This is a good example of my "frugality" taking the hind quarter. I have in one hand a letter from Xcel Energy (our Utility company) telling me that I "used 56% MORE energy than your neighbors." In the other hand is a letter from Century Link (Our telephone? company) telling me "that you've been using your connection a lot more than the average person." And than goes on to call me an "Extreme Techie."

Yes, we have, for instance, five computers running 24/7 and about 25 TB external storage. All of which, I am sure, take considerable energy. Do I think about correcting this? Yes... but not very often -- and not for a lengthy period.

I prefer to cut back in other areas that are less important.
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Old 02-05-2013, 07:29 PM   #76
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I track our electricity usage in a spreadsheet and I know how many kilowatt-hours we use each month/day and what our average daily $ is spent per day each month and for the whole year. I don't do a whole lot with the data, but it is still useful. For example, I know that if we leave the house for an extended time (like a month or more) our energy use drops to half/third the usual. I know that if we are keeping our motorhome at a "comfortable" temperature because we are living in it, our daily electricity use will go up quite a bit, whereas if we have the slides in, windows covered with insulation and the thermostat turned up into the mid-80s, the energy use is a lot lower. I know that if we go through a cold spell (we are in the semi-tropics), our electric heat will almost pull as much electricity as the AC in summer. I know that spring and fall and a mild winter tend to have very low electricity usage. I find all this information quite useful, and I expect that if there was an unexpected change in the data, I would notice and investigate.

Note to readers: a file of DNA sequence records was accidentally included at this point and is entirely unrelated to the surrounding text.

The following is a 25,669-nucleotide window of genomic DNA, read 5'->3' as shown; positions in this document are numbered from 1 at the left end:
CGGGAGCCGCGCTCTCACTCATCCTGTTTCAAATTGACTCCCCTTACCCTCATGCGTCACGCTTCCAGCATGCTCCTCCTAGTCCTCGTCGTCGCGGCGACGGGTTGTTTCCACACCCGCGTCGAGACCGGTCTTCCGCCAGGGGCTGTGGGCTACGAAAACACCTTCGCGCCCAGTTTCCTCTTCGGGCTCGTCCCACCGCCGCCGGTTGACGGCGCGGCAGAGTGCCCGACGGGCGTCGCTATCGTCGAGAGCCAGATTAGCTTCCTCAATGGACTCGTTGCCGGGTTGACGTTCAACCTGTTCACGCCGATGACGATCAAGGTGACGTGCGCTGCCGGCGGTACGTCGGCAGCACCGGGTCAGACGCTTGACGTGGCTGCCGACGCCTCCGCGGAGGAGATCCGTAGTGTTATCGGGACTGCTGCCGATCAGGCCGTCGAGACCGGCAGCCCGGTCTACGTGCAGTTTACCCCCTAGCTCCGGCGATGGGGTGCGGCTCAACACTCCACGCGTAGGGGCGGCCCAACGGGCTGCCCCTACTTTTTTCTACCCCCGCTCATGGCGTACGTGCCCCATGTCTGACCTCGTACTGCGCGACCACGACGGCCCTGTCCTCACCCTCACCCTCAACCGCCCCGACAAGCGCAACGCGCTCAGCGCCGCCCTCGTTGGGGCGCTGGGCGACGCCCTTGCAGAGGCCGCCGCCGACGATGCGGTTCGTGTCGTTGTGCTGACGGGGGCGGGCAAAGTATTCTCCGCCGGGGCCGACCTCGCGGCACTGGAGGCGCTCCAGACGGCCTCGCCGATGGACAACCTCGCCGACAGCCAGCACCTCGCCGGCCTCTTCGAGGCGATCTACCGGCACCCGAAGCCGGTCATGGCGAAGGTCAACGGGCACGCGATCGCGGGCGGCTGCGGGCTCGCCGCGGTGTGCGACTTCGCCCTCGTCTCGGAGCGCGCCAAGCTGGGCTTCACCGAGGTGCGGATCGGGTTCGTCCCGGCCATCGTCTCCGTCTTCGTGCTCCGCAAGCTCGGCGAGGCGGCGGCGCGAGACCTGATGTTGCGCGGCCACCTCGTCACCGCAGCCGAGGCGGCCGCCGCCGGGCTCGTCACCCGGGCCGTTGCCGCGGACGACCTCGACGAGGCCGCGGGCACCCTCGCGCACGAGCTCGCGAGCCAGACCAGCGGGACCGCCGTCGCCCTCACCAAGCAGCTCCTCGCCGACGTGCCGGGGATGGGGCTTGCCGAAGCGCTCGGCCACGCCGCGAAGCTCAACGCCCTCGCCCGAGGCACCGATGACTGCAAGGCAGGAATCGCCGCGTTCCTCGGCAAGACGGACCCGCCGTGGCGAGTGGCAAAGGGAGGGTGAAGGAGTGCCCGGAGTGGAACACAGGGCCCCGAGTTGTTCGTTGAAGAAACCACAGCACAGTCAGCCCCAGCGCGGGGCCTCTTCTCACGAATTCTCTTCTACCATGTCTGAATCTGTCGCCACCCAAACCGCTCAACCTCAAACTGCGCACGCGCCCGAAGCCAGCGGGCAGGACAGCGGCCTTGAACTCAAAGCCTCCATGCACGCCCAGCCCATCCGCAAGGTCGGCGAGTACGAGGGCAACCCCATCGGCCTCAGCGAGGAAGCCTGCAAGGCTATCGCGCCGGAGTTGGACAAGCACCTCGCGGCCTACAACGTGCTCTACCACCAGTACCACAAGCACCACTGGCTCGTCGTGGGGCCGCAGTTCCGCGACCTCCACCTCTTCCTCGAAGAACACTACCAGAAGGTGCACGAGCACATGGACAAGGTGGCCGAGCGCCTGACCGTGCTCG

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Old 02-05-2013, 07:35 PM   #77
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I find all this information quite useful, and I expect that if there was an unexpected change in the data, I would notice and investigate.
He He... I don't suppose you were a bean counter in your previous life
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Old 02-05-2013, 08:25 PM   #78
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He He... I don't suppose you were a bean counter in your previous life
Nope - engineer! I like to understand and verify how any machine/system works - or at least have an approximate model .
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Old 02-07-2013, 11:14 AM   #79
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Old 03-11-2013, 04:57 PM   #80
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Update--last month $508. So happy to have learned that dry beans can cook in slow cooker without soaking.